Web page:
The company first began exploring opportunities to expand into the mental health category around eight months ago, and accelerated its pace to respond to increased consumer demand cery aused by the COVID-19 pandemic.
Mental health and wellness has become a huge business opportunity for consumer startups as the stigma around seeking treatment for mental health issues has abated.
For Hims, which built its brand around the destigmatization of disorders like erectile dysfunction, and sexual health and wellness, the extension into mental health made sense, according to founder and chief executive, Andrew Dudum . “It’s probably the simplest leap the company has made,” he said.
“Hair loss, STDs, acne, performance anxiety… These are really medical conditions that get to your core around confidence, self-worth and stigma… these are not topics of conversation,” Dudum said. “There is a big need in our customer base to help them with areas of anxiety, stress and depression… There is nothing more stigmatized than mental health.”
Hims and Hers are beginning their foray into mental wellness with anonymized group therapy and guided meditation sessions that won’t have the same hurdles to providing treatment that the company would have for individual therapy or text-based sessions.
Government regulations at the federal and state level require mental health clinicians to be licensed in-state, which means that the company is limited in the kinds of services it can offer before it rolls out its network.
Currently, the company has about a dozen mental health practitioners that it’s working with through Regroup Telehealth, one of the largest providers of tele-psychiatry services in the country.
Ultimately, Hims envisions providing a continuum of care ranging from anonymous group therapy sessions to telemedical consultations, to in-person, video consultations and an ability to issue prescriptions to folks that need it.
Like its other services, the mental health offerings are going to be capped at the provision of some very basic services and the company won’t be prescribing any medication for what could be considered controlled substances, according to the company’s chief medical officer, Dr. Patrick Carroll.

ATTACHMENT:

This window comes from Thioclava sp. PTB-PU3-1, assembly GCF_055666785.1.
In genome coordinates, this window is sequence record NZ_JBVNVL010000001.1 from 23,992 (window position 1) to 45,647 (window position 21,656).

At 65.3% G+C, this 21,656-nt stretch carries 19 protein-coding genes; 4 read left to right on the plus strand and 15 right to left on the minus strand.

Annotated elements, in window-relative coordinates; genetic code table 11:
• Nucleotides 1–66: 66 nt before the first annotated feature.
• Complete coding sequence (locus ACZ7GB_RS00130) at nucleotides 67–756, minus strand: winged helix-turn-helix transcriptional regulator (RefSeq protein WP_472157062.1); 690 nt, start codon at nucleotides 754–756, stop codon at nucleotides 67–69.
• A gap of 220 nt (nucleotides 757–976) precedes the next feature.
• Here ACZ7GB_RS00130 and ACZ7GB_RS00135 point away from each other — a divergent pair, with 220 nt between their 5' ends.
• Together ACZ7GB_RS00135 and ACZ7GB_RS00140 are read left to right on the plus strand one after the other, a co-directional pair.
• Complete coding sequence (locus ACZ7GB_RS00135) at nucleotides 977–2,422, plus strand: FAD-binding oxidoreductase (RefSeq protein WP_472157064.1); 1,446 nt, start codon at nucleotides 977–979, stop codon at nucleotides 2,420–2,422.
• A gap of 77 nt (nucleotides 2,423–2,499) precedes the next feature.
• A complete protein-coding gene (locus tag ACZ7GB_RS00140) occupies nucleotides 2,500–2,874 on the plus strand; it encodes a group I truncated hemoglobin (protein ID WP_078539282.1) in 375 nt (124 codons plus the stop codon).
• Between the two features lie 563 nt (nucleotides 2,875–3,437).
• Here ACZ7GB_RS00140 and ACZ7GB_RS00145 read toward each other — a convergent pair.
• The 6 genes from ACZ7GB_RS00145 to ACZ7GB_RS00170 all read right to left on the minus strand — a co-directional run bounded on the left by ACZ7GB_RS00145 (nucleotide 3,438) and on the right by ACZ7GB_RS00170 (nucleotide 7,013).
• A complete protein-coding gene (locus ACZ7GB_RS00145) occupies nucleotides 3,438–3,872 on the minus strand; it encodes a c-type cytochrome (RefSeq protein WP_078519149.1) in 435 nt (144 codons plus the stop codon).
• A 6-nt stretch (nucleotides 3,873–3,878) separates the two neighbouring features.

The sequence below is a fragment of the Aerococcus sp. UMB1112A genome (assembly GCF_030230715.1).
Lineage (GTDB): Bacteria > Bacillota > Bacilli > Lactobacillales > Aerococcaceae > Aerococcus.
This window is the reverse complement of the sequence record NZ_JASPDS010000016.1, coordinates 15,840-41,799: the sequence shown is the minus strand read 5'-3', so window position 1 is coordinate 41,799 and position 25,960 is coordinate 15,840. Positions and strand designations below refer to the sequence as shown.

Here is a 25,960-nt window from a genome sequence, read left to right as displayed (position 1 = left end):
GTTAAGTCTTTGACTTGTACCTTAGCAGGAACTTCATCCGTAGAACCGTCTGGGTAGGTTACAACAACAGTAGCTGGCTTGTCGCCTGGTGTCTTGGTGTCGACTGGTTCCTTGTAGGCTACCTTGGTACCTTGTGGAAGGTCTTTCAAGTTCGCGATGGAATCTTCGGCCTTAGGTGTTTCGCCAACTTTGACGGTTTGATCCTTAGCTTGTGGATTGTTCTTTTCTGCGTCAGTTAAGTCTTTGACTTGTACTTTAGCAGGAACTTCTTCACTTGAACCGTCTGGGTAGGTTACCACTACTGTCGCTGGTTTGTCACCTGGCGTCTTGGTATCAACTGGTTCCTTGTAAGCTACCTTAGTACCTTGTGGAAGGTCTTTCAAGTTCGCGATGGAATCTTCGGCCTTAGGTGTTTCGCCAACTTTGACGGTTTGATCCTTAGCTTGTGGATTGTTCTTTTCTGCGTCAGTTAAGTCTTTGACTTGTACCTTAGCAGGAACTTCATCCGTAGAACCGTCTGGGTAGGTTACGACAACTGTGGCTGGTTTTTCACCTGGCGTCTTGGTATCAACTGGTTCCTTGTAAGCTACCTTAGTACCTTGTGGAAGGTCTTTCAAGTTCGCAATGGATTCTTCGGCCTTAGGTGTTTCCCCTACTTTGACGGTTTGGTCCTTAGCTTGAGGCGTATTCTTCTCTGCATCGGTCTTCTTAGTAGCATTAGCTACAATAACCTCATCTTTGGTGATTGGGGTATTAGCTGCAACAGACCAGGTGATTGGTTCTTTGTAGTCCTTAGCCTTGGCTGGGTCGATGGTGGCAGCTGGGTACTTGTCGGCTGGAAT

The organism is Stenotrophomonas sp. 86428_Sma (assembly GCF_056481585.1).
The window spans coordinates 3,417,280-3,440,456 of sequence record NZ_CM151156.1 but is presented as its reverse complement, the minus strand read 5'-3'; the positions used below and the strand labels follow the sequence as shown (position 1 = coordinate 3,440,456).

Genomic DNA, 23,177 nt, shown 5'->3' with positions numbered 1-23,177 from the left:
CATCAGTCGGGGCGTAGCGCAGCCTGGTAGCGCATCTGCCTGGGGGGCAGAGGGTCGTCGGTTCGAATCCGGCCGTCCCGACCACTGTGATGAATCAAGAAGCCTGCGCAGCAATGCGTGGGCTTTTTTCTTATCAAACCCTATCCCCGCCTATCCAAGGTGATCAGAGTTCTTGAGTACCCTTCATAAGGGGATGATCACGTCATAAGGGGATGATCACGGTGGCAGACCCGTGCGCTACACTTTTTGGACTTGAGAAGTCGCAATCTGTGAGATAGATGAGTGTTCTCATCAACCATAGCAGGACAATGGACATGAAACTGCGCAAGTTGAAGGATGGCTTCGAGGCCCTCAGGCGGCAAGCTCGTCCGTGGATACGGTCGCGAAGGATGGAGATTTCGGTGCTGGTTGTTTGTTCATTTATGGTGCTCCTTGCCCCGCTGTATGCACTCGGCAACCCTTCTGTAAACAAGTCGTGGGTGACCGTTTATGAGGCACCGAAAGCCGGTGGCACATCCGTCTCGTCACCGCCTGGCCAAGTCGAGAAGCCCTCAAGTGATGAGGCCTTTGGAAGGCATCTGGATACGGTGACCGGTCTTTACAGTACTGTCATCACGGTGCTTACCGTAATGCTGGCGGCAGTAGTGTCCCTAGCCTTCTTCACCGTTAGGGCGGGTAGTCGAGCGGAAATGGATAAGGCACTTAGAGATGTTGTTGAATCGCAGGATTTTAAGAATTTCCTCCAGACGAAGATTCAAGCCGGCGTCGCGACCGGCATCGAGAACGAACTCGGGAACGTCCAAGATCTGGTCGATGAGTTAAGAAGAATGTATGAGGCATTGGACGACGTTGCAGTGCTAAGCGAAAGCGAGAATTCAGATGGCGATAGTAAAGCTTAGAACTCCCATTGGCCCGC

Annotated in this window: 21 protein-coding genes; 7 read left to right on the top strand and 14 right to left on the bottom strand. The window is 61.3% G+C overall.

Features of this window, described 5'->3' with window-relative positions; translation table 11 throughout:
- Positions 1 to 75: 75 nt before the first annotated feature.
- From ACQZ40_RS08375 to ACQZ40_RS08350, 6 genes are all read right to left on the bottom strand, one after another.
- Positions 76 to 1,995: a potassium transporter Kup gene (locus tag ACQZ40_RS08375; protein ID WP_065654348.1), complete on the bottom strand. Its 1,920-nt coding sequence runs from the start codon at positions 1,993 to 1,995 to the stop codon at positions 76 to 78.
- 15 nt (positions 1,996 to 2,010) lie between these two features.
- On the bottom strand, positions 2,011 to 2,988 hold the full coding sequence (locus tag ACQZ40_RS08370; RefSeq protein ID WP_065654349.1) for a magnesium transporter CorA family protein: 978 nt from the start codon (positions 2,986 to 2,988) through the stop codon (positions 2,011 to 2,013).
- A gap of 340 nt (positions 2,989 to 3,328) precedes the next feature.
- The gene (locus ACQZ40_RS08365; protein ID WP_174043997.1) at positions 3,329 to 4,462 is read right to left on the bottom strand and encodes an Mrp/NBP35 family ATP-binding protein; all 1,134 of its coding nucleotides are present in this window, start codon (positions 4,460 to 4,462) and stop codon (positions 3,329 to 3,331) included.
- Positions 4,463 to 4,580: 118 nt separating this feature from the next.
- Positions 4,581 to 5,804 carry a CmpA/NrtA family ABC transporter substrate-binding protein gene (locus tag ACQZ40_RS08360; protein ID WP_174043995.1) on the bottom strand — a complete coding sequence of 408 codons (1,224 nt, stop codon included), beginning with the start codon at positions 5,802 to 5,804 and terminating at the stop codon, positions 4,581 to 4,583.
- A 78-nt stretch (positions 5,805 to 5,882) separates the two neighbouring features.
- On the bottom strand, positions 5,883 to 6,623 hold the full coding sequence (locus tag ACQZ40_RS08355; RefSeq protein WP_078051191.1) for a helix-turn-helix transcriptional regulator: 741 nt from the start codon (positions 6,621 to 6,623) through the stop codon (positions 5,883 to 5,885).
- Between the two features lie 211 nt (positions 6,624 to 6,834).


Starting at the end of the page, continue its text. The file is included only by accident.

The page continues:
“We only treat low risk patients,” Dr. Carroll said. “It will be the same thing for behavioral health… the conventional screen is a PHQ9… We will have a depression and anxiety screen. For those folks that get scripts we can make sure that their prescriptions line up with the tests and screens.”
That means the company won’t be prescribing medications like Xanax, Ritalin, Adderall, or anti-psychotics for people with more serious conditions. “The majority of things that we will prescribe will be [serotonin re-uptake inhibitors],” said Caroll. Those are medications like Prozac, Zoloft, and Lexipro.
To ensure that the company’s practitioners are meeting the requisite standard of care, each interaction with a therapist will be recorded and roughly 10% to 20% of those interactions will be audited, per company policy. “We’re going to have the same quality structure in place,” said Dr. Carroll. “We will have therapists as well as advisers who are going to be part of the quality review process and review encounters to make sure that the guidelines.”
The group therapy sessions, which will typically cost $15, are free for the next few months as the nation struggles to cope with the dramatic social changes caused by the government’s response to the COVID-19 epidemic.
Eventually the company expects to adopt a monthly subscription fee for its mental health offerings, including $50 per month for text based therapy and more customized options. Prices will cap at a few hundred dollars per month.
Unlike companies like SonderMind, which announced the close of a new round of financing yesterday, Hims and Hers mental wellness offerings won’t be covered by any healthcare plan. Instead it’s an out-of-pocket expense similar to the other services that the company offers.
That model appears to be working. “We have seen over 1 million patients over the platform over the past year and a half,” said Dudum. “From high risk cardiovascular disease and diabetes… The medical system that has been put in place by Pat and the 300 plus physician organizations… is one that is already treating very serious conditions.”
In some way, mental health is the most appropriate candidate for a telemedical offering, according to Steve Monte, a field lecturer with the Suzanne Dworak-Peck School of Social Work at the University of Southern California.
“I like to think about it as an idea whose time has come,” said Monte. “Coronavirus has shed a light on how useful these services are.”
Indeed, many companies already are providing virtual mental health services. Teladoc, the publicly traded telemedicine provider has a subsidiary called BetterHelp, which offers mental healthcare via the phone.
“The thing that drew me to the company was reimagining certain elements of healthcare and providing access to people,” said Green. “We’re not going to be able to service every medical need in this way. To the extent that there are things that can be handled in the appropriate high integrity way that can be supplied digitally we want to be able to provide that to the customer.”